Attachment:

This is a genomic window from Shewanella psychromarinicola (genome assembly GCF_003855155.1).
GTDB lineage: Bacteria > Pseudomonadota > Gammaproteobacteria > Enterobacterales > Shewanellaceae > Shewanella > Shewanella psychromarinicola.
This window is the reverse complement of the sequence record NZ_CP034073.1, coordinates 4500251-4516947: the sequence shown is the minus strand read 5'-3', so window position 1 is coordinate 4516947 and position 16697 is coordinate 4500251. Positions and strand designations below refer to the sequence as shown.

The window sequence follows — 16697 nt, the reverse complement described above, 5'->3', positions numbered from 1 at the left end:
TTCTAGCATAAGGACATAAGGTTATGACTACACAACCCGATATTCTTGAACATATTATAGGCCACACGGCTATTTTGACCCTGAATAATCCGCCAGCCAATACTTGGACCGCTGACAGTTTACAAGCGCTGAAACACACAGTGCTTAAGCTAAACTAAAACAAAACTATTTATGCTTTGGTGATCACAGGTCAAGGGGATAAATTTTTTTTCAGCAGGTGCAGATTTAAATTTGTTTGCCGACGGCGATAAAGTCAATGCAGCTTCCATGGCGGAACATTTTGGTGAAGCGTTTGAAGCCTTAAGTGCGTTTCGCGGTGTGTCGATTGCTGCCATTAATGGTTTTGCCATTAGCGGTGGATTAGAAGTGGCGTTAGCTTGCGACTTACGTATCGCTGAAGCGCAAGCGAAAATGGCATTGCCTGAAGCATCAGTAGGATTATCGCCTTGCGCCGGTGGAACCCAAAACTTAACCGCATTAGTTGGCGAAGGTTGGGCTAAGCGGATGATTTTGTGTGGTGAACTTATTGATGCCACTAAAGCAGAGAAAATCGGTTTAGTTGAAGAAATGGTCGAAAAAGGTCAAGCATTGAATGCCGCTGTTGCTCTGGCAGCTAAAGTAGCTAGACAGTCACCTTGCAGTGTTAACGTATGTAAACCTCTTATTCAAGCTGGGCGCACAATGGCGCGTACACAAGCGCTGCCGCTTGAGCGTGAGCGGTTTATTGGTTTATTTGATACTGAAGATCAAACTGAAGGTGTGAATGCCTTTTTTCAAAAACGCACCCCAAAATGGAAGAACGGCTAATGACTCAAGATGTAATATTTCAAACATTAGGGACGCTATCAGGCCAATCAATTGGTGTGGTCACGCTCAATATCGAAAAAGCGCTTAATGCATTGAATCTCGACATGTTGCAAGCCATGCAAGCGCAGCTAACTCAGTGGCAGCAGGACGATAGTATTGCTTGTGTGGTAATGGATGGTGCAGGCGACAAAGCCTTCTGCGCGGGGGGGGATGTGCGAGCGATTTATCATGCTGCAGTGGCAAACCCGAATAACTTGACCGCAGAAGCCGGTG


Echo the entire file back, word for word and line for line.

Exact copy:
This is a genomic window from Shewanella psychromarinicola (genome assembly GCF_003855155.1).
GTDB lineage: Bacteria > Pseudomonadota > Gammaproteobacteria > Enterobacterales > Shewanellaceae > Shewanella > Shewanella psychromarinicola.
This window is the reverse complement of the sequence record NZ_CP034073.1, coordinates 4500251-4516947: the sequence shown is the minus strand read 5'-3', so window position 1 is coordinate 4516947 and position 16697 is coordinate 4500251. Positions and strand designations below refer to the sequence as shown.

The window sequence follows — 16697 nt, the reverse complement described above, 5'->3', positions numbered from 1 at the left end:
TTCTAGCATAAGGACATAAGGTTATGACTACACAACCCGATATTCTTGAACATATTATAGGCCACACGGCTATTTTGACCCTGAATAATCCGCCAGCCAATACTTGGACCGCTGACAGTTTACAAGCGCTGAAACACACAGTGCTTAAGCTAAACTAAAACAAAACTATTTATGCTTTGGTGATCACAGGTCAAGGGGATAAATTTTTTTTCAGCAGGTGCAGATTTAAATTTGTTTGCCGACGGCGATAAAGTCAATGCAGCTTCCATGGCGGAACATTTTGGTGAAGCGTTTGAAGCCTTAAGTGCGTTTCGCGGTGTGTCGATTGCTGCCATTAATGGTTTTGCCATTAGCGGTGGATTAGAAGTGGCGTTAGCTTGCGACTTACGTATCGCTGAAGCGCAAGCGAAAATGGCATTGCCTGAAGCATCAGTAGGATTATCGCCTTGCGCCGGTGGAACCCAAAACTTAACCGCATTAGTTGGCGAAGGTTGGGCTAAGCGGATGATTTTGTGTGGTGAACTTATTGATGCCACTAAAGCAGAGAAAATCGGTTTAGTTGAAGAAATGGTCGAAAAAGGTCAAGCATTGAATGCCGCTGTTGCTCTGGCAGCTAAAGTAGCTAGACAGTCACCTTGCAGTGTTAACGTATGTAAACCTCTTATTCAAGCTGGGCGCACAATGGCGCGTACACAAGCGCTGCCGCTTGAGCGTGAGCGGTTTATTGGTTTATTTGATACTGAAGATCAAACTGAAGGTGTGAATGCCTTTTTTCAAAAACGCACCCCAAAATGGAAGAACGGCTAATGACTCAAGATGTAATATTTCAAACATTAGGGACGCTATCAGGCCAATCAATTGGTGTGGTCACGCTCAATATCGAAAAAGCGCTTAATGCATTGAATCTCGACATGTTGCAAGCCATGCAAGCGCAGCTAACTCAGTGGCAGCAGGACGATAGTATTGCTTGTGTGGTAATGGATGGTGCAGGCGACAAAGCCTTCTGCGCGGGGGGGGATGTGCGAGCGATTTATCATGCTGCAGTGGCAAACCCGAATAACTTGACCGCAGAAGCCGGTG